Leapfrog: Hospital infection rates still too high


Only a quarter of U.S. hospitals meet patient safety guidelines for patient safety regarding central line-associated blood stream infections (CLABSIs) and catheter-associated urinary tract infections (CAUTIs), according to a new study conducted by the Leapfrog Group and consulting firm Castlight Health.

While some strides have been made, there is a great deal of work to be done in fighting these serious--and sometimes fatal--infections, the report notes. 

"Every day, one out of 25 patients in U.S. hospitals contracts a healthcare-associated infection," according to the report. "These patients may experience longer hospital stays, significant discomfort, and even death. Overall, these infections cost nearly $10 billion annually, with one-fifth of this cost coming from central line-associated blood stream infections, and an additional $28 million coming from catheter-associated urinary tract infections."

Among the key findings: 

  • At the majority of hospitals (75 percent), the central line infection rate was too high, Only 25 percent of hospitals met The Leapfrog Group's target standardized infection ratio of zero for CLABSI. 
  • Only 25 percent of hospitals met Leapfrog's urinary tract infection standard. CAUTI is considered the most common type of healthcare-acquired infections.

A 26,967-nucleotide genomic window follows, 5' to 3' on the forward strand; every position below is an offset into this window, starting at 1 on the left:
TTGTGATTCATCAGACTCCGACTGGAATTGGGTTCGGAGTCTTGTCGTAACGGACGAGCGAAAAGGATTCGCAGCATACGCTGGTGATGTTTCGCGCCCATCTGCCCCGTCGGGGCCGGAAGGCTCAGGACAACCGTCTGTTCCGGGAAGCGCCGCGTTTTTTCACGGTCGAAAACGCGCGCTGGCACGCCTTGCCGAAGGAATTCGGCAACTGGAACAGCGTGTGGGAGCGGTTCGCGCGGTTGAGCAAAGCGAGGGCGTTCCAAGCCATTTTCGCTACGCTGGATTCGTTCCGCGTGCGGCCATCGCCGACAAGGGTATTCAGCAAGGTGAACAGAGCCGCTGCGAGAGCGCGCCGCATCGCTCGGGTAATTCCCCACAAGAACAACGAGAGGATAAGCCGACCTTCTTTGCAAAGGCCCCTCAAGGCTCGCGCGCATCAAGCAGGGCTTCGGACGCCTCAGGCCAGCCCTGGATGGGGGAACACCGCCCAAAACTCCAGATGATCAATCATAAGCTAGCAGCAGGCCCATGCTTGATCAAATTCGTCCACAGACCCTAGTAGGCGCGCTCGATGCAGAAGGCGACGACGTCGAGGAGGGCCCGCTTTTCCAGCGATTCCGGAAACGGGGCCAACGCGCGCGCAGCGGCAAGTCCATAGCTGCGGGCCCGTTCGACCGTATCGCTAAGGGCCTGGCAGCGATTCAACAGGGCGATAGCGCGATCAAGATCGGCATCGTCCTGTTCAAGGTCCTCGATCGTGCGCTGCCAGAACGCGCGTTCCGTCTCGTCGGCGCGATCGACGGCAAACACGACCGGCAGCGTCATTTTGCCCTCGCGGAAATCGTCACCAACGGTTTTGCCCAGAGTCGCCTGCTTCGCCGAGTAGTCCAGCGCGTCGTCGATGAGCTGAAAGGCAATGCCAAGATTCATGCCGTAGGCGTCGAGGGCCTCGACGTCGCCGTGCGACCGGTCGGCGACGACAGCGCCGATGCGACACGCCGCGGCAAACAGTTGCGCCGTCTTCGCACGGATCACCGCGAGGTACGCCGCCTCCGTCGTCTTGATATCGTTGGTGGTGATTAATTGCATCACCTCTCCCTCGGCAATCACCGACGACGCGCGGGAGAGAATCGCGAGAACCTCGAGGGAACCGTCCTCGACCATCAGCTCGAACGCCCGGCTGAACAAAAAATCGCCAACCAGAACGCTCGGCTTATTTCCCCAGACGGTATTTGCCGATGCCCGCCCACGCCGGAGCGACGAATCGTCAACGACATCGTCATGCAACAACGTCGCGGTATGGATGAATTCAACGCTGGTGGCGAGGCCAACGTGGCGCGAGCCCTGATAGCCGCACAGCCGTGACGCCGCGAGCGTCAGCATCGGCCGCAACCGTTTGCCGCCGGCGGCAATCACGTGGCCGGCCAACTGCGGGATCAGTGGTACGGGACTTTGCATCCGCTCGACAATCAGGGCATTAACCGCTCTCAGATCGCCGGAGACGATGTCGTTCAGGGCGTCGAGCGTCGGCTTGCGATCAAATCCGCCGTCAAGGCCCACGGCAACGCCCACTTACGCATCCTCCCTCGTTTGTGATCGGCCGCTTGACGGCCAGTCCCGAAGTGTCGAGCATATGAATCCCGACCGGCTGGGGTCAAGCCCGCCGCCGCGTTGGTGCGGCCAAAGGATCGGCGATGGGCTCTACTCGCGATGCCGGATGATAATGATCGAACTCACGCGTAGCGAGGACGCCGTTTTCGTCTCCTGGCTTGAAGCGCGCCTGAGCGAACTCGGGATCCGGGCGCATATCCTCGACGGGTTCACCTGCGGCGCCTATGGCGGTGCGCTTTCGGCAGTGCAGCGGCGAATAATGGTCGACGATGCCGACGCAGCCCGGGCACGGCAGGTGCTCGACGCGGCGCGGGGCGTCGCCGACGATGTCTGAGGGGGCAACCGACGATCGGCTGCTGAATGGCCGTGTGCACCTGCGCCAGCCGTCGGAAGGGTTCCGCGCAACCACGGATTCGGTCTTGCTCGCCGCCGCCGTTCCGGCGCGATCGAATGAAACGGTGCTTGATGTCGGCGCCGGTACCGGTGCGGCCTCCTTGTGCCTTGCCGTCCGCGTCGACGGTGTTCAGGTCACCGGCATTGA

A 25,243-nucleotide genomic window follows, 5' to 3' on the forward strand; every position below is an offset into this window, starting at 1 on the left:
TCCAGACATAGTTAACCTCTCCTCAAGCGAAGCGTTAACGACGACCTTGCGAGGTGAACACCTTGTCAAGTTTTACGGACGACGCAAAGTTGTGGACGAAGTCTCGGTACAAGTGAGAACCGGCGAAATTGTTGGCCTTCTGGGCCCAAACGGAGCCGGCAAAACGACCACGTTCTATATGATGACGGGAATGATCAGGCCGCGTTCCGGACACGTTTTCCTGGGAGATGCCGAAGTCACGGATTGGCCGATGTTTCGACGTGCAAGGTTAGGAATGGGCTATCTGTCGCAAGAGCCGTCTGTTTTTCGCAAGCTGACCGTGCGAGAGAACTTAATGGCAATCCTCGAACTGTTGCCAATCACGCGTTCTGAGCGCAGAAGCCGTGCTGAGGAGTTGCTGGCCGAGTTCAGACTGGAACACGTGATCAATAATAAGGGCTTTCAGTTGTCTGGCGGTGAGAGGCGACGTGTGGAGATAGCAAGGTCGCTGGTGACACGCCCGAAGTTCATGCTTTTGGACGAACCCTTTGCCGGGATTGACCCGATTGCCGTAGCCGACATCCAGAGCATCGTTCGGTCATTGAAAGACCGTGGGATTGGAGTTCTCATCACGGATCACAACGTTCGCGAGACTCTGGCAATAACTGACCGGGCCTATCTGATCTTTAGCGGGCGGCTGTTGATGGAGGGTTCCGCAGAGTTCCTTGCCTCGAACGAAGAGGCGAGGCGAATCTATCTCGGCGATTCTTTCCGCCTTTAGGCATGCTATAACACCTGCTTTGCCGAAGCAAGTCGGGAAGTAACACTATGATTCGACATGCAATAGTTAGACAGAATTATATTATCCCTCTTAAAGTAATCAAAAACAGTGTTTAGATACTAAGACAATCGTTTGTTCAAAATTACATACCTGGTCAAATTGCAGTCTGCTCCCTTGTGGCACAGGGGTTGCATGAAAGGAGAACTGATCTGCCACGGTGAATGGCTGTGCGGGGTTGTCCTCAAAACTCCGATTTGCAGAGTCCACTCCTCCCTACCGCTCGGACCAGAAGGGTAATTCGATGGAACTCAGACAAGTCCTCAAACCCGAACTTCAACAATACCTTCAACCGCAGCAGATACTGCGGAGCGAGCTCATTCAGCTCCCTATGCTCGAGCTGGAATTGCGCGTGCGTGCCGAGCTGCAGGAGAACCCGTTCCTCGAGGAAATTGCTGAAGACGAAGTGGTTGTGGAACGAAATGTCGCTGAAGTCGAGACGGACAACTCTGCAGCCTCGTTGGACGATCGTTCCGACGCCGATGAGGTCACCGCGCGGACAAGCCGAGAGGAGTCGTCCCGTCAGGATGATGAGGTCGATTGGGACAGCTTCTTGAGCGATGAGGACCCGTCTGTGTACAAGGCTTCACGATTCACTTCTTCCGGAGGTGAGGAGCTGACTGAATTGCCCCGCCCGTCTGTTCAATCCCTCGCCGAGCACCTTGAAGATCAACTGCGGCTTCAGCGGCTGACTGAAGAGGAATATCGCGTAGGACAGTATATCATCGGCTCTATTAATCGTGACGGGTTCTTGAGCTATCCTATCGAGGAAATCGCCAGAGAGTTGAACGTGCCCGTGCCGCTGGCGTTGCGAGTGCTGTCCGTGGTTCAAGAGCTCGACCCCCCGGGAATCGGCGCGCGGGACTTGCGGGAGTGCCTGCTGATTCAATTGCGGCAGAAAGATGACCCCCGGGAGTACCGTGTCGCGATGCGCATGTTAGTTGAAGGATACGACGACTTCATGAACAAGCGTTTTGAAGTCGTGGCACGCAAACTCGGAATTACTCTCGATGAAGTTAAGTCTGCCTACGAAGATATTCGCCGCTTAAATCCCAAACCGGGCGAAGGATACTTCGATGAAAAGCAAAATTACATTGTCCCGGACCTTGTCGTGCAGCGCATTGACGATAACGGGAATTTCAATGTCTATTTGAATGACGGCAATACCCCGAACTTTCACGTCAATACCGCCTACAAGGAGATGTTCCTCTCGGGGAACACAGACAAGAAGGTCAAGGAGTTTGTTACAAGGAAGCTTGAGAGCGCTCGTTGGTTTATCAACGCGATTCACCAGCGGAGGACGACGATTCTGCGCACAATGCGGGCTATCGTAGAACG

• Infection rates vary by state of residence, choice of hospital and metropolitan area. On average, New Hampshire had the safest hospitals, with 67 percent reporting a CLABSI rate of zero. Alternatively, Rhode Island and Maryland showed the most urgent need to improve, with no hospitals reporting a CLABSI rate of zero. 

The report went on to say that while rates of hospital-acquired infections are declining, (m)ore transparency and quality improvement are needed." Increased transparency and better reporting have helped to shed light on the problem, but clearly there is a great deal of work to be done.

"This report highlights the risks associated with CLABSI and CAUTI infections, which can leave a patient susceptible to hospital readmission due to a hospital-borne infection or sicker than when they arrived at the hospital," said Kristin Torres Mowat, senior vice president of plan development and data operations at Castlight Health, in an announcement about the report. "In our work with The Leapfrog Group, we strive to empower consumers with key quality and safety information to help them make informed healthcare decisions."